The city's elite samba schools, which typically spend the entire year preparing their elaborate parades, had said in July it would be difficult to organise the event for February 2021 if there was still no certainty of a vaccine for the coronavirus by late September.

Meeting again to assess the situation, "we came to the conclusion that the event had to be postponed," said Jorge Castanheira, the president of the group that organises the annual parades, the Independent League of Samba Schools of Rio de Janeiro (LIESA).

"We just can't do it in February. The samba schools won't have the time or financial and organisational resources to be ready," he told journalists after a plenary meeting by the group's directors.

"It's not a cancellation, it's a postponement. We are looking for an alternative solution, something we can do when it's safe to contribute to the city...But we aren't certain enough to set a date."

Poland mulls restrictions amid record daily rises  in Covid-19 cases

Poland is considering reimposing some restrictions as it expects high daily numbers in new coronavirus cases to continue, the health ministry said today.

Poland reported a record daily rise in coronavirus cases for the second consecutive day today, with the biggest spike in the central region of the country.

It reported 1,587 new Covid-19 infections, the biggest daily number since the start of the pandemic in March. In total the nation of 38 million people has registered 84,396 infections, including 2,392 deaths.

The biggest rise was reported in central Poland with 295 new infections.

"This is the result of our return to normality...We do not rule out that these numbers will continue to rise," the health ministry spokesman said.

Poland no social distancing
People pictured this week in Krakow, Poland, not wearing masks or social distancing

Poland was at first successful in containing the outbreak, but cases began resurging in the summer as more people travelled for holidays and attended weddings.

Many Poles have begun to disregard recommendations to wear face masks since the removal in May of most restrictions on movement imposed in March and April to limit Covid-19 spread. Schools resumed on 1 September.

The spokesman said that next week the ministry will announce new coronavirus forecasts and possible restrictions. He declined to provide details. The ministry said it does not expect problems with the availability of hospital beds.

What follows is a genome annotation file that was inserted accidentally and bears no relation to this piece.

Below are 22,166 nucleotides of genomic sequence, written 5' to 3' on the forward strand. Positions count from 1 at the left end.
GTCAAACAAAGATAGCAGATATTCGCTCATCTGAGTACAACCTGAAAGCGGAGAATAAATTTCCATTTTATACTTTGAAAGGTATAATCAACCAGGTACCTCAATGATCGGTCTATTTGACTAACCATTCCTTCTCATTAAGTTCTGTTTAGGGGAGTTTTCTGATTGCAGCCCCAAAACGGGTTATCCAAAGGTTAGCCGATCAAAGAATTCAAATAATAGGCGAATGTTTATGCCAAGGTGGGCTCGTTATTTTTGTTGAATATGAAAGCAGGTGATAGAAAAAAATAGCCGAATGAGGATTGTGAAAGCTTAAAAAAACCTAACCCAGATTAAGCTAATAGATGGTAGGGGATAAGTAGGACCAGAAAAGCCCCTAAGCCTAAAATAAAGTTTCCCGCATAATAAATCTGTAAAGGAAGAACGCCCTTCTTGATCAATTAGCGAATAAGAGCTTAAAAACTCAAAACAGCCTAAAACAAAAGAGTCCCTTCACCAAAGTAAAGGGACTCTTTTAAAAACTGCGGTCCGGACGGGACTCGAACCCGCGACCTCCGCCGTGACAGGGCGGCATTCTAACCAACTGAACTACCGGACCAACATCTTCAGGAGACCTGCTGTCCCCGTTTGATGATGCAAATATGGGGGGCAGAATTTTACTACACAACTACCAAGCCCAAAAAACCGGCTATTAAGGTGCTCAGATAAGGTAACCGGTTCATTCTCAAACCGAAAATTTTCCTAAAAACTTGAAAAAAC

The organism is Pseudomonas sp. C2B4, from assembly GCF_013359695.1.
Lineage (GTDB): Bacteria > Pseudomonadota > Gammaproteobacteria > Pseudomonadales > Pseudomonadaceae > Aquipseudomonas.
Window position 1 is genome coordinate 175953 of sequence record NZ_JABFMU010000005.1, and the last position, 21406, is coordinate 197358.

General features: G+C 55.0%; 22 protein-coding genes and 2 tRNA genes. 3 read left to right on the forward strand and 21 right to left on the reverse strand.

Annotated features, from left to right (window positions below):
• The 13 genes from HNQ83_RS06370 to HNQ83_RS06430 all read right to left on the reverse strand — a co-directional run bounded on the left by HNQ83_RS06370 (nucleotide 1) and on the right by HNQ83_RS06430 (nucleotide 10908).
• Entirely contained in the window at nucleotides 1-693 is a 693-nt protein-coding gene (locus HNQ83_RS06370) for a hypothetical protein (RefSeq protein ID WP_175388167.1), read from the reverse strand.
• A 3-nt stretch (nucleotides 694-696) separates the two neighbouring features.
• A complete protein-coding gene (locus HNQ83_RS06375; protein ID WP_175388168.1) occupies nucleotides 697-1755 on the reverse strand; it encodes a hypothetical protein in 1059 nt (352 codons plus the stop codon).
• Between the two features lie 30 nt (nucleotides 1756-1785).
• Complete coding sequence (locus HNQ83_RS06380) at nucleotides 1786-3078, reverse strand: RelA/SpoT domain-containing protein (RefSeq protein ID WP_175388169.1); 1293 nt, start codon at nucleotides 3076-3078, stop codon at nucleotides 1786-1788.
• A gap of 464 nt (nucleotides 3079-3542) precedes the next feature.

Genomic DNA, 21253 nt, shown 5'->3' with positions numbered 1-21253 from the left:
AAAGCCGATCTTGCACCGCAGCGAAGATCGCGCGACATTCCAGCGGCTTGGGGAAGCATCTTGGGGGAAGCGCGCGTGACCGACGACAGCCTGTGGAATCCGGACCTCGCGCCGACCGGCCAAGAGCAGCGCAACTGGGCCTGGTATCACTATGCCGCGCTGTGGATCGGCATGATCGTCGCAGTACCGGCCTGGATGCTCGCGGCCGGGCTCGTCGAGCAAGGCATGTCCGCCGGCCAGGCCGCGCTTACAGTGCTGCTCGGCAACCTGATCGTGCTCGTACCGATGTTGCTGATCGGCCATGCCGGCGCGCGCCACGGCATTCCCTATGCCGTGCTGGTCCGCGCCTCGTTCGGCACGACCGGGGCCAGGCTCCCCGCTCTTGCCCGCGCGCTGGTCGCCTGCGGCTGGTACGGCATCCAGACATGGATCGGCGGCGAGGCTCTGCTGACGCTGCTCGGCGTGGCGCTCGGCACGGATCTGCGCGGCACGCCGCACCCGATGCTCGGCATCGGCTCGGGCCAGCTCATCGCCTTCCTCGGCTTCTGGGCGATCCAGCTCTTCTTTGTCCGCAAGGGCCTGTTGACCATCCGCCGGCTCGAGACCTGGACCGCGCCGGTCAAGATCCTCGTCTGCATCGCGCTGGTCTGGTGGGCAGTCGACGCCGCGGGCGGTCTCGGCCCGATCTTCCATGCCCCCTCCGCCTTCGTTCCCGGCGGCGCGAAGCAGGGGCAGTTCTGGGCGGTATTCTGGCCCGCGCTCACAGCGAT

Iran, Russia discussing joint production of Covid-19 vaccine - agencies

Iran and Russia's sovereign wealth fund are discussing the joint production of a vaccine against Covid-19, Russian news agencies cited the Iranian ambassador to Moscow as saying today.

The Russian Direct Investment Fund (RDIF) has said it is in talks with a number of countries about the possibility of producing the Russian 'Sputnik-V' vaccine abroad, and has signed a deal to manufacture 300 million doses in India.

"We are holding talks, I spoke with the head of RDIF Kirill Dmitriev, our officials have held several rounds of consultations and we announced that we will co-operate," Iran's Ambassador to Moscow Kazem Jalali was quoted as saying.

"We announced that we will co-operate in two-three areas. That includes joint production with Russia. Iran has great potential to produce the vaccine," Mr Jalali was quoted as saying.

RDIF declined to comment on the Iran talks. RDIF has also struck several deals in recent weeks to supply the vaccine, which is currently being tested in a large-scale trial in Moscow, abroad.

It has signed deals with Kazakhstan and two states in Brazil, and private pharmaceutical firms in India and Mexico.

RDIF also said earlier today it would supply 35 million doses to Laxisam, a pharmaceutical firm in Uzbekistan.

Israel restricts outgoing flights to bolster virus lockdown

The Israeli government slapped restrictions on outgoing flights today as part of a slew of measures to bolster a second virus lockdown imposed last week.

The new measures affecting workplaces, synagogues and demonstrations, were being thrashed out after the original lockdown rules failed to bring down the world's highest coronavirus infection rate.

At Ben Gurion airport near Tel Aviv, hundreds of Israelis queued at check-in after days of uncertainty over how long air travel would remain possible under the tightened lockdown, with many rushing to book departures for today. 

Just three hours before the new restrictions were to come into force, Transport Minister Miri Regev announced: "The skies will remain partially open.

"The arrangement agreed upon enables leaving the country for whoever bought an airplane ticket prior to the beginning of the lockdown, i.e. today, the 25th, at 2pm (11am)," she said in a statement. 

"People who buy a ticket beyond then won't be able to use it," she said, noting Israelis would be able to return to the country "without limitations".

Ms Regev did not spell out how the government would ensure flights continued for those with pre-bought tickets, when airlines were not allowed to sell more to fill their aircraft.

A 14-day quarantine will be imposed on people landing in Israel from "red countries" with high coronavirus rates, she added.